Documentarian Alexandria Bombach shows the humor, music, and impact that the Indigo Girls have had in their decades-long career.
The Indigo Girls documented their careers through home videos, cassette recordings, and tons of other media, so It’s Only Life After All offers an incredibly personal point-of-view for this group. In one particularly endearing tape, we hear Amy and Emily, in one of their first times playing together, discussing how they’re going to need to make excuses to practice together again. At a certain point, they decide that they’re not going to need to make excuses.
But even without an existing interest in the Indigo Girls, Bombach makes the audience appreciate what makes this band so great. Not only do we hear the growth of the band over decades, but Amy and Emily are genuinely fun to be around, cracking jokes, poking fun at each other, and laughing about their pasts. In one scene, we watch a younger Emily Saliers singing an incredibly earnest song, only for the present Emily Saliers to watch and cringe, commenting on her problems with the song now.
Bombach also focuses on the equally important side of Indigo Girls—their interest in activism—which is also handled with care. Bombach shows how the Indigo Girls used their popularity to push for issues that they were truly passionate about, and how their mere existence helped so many people. Outside of concerts, we watch as person after person states that Indigo Girls were integral to them coming out, with some going as far to say that the Indigo Girls changed their lives. For many, the simple fact that Indigo Girls were around and playing music that resonated with people like them made a huge difference.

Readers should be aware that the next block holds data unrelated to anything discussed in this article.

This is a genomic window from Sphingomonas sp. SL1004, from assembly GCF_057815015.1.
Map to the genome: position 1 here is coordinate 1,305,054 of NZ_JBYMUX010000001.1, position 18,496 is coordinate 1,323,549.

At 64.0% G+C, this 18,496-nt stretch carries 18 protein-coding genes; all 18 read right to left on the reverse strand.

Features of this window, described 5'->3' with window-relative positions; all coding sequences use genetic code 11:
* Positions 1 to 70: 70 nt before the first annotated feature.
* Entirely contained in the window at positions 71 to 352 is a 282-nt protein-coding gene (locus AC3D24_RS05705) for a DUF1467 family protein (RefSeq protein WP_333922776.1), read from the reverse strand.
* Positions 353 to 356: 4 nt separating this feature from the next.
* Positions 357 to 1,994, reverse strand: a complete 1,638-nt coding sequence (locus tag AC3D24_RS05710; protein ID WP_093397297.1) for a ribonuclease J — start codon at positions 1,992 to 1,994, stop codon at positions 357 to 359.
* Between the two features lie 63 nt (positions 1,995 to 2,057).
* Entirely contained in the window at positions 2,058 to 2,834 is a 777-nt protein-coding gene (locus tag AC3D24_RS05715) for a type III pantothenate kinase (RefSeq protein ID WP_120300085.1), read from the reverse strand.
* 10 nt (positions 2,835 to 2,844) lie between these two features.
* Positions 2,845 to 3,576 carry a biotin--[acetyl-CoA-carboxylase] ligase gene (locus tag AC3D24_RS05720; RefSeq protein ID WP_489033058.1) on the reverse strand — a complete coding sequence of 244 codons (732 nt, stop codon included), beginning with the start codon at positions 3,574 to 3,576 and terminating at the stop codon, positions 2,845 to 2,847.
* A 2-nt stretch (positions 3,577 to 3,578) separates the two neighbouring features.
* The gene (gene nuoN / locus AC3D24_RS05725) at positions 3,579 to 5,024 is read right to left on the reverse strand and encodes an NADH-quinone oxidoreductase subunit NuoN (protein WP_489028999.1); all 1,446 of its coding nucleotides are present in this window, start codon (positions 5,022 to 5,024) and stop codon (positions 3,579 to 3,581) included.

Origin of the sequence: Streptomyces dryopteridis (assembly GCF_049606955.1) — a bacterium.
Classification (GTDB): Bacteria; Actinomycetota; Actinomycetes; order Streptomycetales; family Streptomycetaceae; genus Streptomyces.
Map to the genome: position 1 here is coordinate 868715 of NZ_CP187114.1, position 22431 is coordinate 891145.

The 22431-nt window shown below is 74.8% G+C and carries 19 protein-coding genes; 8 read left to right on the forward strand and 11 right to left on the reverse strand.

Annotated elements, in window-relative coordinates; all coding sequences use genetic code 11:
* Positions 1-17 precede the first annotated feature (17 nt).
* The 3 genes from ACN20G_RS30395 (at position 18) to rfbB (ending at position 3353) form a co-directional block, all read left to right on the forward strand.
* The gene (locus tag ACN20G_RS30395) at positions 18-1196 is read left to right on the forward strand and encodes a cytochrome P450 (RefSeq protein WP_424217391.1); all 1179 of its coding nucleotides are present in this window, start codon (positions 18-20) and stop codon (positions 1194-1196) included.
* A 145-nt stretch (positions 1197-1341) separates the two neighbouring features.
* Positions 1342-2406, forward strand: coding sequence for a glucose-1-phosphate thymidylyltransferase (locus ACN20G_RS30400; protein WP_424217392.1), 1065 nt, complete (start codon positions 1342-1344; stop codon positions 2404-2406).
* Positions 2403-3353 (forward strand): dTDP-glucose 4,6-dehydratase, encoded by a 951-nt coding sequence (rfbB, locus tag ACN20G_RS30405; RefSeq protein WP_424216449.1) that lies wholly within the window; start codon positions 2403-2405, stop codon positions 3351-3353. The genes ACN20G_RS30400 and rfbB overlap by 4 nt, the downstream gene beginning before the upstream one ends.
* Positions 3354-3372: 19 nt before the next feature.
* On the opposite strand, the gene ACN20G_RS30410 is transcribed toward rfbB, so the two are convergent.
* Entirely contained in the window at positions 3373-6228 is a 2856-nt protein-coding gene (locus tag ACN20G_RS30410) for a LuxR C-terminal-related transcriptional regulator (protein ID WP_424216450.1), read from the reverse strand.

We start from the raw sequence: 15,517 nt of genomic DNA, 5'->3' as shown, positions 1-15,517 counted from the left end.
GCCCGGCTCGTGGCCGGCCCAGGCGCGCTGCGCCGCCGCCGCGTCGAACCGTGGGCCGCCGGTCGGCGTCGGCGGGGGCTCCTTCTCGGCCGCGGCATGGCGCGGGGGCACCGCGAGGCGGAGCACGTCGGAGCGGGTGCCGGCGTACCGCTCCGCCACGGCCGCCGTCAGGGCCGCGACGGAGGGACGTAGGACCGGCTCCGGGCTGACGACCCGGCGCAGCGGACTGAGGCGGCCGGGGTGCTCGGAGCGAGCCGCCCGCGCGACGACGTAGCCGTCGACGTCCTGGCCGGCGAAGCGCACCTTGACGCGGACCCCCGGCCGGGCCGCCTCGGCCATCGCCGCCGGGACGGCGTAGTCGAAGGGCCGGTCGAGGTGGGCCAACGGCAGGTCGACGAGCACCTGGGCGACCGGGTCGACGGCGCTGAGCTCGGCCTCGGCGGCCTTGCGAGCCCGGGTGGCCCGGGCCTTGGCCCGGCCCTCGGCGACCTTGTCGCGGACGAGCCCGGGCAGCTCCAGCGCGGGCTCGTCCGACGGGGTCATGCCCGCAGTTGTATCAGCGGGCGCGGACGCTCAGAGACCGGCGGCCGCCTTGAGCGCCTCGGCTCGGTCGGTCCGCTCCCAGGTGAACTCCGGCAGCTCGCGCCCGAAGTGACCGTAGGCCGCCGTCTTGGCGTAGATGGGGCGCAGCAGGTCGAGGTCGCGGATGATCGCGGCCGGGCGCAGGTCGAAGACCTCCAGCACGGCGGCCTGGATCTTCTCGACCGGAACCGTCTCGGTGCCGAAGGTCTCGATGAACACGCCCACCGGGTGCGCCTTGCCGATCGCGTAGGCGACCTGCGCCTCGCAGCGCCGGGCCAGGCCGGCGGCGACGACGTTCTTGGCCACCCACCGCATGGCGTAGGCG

Yet maybe the most impressive aspect of It’s Only Life After All is how the documentarian attempts to recontextualize the audience’s perspective of this band by showing who they truly are. In one scene, Amy and Emily read a New York Times review of their music that has clearly weighed on them for a long time. They laugh at the review, but it’s also clear that this type of review has caused them pain in the past. The review is full of assumptions and sexist statements—the type of postulation that turned the band into an easy punchline. Emily eventually says, “We were always accused of being earnest,” and if there’s anything that It’s Only Life After All fully proves, it’s that this band is far more than just lesbian folk rock that takes itself seriously.
No matter what your preconceived notions about the Indigo Girls are, Bombach’s excellent exploration of their lives and career in It’s Only Life After All breaks these down and shows the hilarious, thoughtful, and impactful band that should be even bigger than they already are. But even as a personal story, It’s Only Life After All shows how this band and these two women are still works in progress, still growing and shifting in fascinating ways. It’s Only Life After All should be a joy for Indigo Girls fans, and after watching this documentary, it’ll be hard to not call yourself a fan if you aren’t already.